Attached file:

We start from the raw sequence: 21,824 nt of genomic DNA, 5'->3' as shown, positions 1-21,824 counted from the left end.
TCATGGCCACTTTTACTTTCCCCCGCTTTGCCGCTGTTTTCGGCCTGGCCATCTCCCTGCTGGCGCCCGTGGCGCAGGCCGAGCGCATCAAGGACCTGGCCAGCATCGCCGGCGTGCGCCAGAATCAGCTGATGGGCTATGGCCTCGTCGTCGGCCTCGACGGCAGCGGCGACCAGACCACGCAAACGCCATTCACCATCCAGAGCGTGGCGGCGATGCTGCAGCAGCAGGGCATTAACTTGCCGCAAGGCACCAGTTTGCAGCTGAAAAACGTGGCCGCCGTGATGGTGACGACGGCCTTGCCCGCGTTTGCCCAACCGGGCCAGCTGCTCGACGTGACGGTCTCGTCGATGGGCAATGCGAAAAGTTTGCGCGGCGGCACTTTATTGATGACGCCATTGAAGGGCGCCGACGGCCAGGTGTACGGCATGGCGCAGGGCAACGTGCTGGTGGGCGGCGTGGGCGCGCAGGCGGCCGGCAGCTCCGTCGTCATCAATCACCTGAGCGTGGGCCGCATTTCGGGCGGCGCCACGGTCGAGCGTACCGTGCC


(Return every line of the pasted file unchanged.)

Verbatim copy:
We start from the raw sequence: 21,824 nt of genomic DNA, 5'->3' as shown, positions 1-21,824 counted from the left end.
TCATGGCCACTTTTACTTTCCCCCGCTTTGCCGCTGTTTTCGGCCTGGCCATCTCCCTGCTGGCGCCCGTGGCGCAGGCCGAGCGCATCAAGGACCTGGCCAGCATCGCCGGCGTGCGCCAGAATCAGCTGATGGGCTATGGCCTCGTCGTCGGCCTCGACGGCAGCGGCGACCAGACCACGCAAACGCCATTCACCATCCAGAGCGTGGCGGCGATGCTGCAGCAGCAGGGCATTAACTTGCCGCAAGGCACCAGTTTGCAGCTGAAAAACGTGGCCGCCGTGATGGTGACGACGGCCTTGCCCGCGTTTGCCCAACCGGGCCAGCTGCTCGACGTGACGGTCTCGTCGATGGGCAATGCGAAAAGTTTGCGCGGCGGCACTTTATTGATGACGCCATTGAAGGGCGCCGACGGCCAGGTGTACGGCATGGCGCAGGGCAACGTGCTGGTGGGCGGCGTGGGCGCGCAGGCGGCCGGCAGCTCCGTCGTCATCAATCACCTGAGCGTGGGCCGCATTTCGGGCGGCGCCACGGTCGAGCGTACCGTGCC